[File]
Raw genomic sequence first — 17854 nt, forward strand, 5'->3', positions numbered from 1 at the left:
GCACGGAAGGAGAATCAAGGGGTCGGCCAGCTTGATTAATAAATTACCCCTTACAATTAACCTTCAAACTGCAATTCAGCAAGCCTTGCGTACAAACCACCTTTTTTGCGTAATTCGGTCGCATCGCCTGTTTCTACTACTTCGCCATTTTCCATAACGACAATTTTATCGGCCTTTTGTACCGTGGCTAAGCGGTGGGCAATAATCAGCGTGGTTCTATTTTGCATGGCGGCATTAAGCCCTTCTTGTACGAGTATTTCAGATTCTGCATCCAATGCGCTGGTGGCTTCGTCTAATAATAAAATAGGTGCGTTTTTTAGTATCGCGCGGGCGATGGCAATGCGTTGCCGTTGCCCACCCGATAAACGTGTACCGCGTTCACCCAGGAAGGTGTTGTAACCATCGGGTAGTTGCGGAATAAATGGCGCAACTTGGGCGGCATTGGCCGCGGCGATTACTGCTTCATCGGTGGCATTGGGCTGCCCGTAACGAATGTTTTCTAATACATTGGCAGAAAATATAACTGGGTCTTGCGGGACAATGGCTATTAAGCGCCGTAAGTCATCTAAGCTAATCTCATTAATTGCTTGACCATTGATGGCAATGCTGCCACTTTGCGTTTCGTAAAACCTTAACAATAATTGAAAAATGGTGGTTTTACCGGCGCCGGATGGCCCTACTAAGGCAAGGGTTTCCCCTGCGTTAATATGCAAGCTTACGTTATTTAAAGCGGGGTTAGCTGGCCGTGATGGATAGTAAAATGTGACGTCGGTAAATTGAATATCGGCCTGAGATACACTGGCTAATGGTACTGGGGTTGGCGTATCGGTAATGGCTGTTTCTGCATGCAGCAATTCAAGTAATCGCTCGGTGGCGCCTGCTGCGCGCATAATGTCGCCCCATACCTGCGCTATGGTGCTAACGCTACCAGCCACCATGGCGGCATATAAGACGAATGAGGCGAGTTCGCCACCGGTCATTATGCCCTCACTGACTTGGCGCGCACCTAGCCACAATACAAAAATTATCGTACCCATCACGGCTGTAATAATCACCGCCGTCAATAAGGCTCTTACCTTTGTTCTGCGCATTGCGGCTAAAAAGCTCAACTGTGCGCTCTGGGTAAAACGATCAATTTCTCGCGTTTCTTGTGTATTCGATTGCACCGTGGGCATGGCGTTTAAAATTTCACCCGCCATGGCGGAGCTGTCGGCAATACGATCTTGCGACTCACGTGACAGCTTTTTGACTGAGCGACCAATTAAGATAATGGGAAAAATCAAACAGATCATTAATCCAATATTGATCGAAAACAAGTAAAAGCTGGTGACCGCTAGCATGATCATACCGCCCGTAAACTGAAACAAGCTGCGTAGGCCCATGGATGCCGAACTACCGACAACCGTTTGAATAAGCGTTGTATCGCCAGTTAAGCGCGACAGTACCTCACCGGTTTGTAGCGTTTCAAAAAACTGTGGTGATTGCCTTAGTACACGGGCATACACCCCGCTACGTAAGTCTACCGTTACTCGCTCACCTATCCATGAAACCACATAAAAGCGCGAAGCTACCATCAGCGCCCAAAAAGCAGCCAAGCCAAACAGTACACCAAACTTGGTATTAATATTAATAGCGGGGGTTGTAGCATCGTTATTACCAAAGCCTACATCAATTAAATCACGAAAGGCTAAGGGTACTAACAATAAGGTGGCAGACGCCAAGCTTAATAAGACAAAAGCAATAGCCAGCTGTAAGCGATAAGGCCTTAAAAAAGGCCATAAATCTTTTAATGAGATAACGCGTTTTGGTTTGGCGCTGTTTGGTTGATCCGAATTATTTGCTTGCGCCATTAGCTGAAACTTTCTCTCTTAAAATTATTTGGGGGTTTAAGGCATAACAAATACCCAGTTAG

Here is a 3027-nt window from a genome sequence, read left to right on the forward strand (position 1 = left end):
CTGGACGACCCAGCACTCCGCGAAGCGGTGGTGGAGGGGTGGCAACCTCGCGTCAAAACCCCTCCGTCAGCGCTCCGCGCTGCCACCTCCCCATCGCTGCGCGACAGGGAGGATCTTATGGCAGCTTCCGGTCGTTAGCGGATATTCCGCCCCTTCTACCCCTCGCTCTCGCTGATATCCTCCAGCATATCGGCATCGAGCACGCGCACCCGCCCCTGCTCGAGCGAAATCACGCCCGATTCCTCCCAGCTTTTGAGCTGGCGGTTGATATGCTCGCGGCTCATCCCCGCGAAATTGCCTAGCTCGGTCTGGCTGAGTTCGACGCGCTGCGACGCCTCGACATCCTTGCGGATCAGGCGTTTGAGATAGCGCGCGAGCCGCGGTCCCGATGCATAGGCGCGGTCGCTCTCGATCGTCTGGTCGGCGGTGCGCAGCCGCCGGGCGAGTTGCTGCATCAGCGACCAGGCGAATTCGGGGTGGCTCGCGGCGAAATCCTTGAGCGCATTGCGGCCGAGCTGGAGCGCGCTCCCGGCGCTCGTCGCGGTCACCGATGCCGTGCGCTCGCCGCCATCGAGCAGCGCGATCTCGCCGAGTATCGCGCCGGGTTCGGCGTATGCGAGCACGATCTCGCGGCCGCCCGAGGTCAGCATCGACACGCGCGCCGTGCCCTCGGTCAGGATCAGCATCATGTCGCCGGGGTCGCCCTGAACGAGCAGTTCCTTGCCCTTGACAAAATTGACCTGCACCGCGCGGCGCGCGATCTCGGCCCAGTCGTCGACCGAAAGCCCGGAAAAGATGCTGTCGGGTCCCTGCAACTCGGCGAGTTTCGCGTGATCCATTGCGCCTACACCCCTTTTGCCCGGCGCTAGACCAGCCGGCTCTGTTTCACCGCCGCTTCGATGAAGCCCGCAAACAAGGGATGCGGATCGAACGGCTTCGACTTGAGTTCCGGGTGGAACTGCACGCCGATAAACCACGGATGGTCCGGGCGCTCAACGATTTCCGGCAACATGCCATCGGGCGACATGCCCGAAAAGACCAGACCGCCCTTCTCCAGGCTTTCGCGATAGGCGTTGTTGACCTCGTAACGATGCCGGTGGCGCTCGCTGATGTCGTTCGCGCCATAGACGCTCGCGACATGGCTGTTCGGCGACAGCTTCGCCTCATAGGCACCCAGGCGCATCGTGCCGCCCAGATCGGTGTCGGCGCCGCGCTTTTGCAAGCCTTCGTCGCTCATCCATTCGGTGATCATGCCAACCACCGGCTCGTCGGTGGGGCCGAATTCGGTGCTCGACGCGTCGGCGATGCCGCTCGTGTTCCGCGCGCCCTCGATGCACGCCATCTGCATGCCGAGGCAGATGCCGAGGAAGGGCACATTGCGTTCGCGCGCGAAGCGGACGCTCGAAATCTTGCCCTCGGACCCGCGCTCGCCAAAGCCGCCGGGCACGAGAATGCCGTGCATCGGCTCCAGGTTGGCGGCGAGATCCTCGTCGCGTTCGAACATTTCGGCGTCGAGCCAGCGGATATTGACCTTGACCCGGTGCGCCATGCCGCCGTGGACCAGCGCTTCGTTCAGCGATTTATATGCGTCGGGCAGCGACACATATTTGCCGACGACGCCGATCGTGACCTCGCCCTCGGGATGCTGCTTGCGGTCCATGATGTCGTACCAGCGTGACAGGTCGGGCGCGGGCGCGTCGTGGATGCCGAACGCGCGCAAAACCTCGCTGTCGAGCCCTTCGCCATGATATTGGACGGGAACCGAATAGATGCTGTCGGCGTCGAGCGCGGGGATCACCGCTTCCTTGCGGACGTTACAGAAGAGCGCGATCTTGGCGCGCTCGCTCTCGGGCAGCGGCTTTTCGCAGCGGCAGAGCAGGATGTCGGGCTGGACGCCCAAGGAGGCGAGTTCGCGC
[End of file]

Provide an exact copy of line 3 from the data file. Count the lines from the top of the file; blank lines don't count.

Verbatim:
Here is a 3027-nt window from a genome sequence, read left to right on the forward strand (position 1 = left end):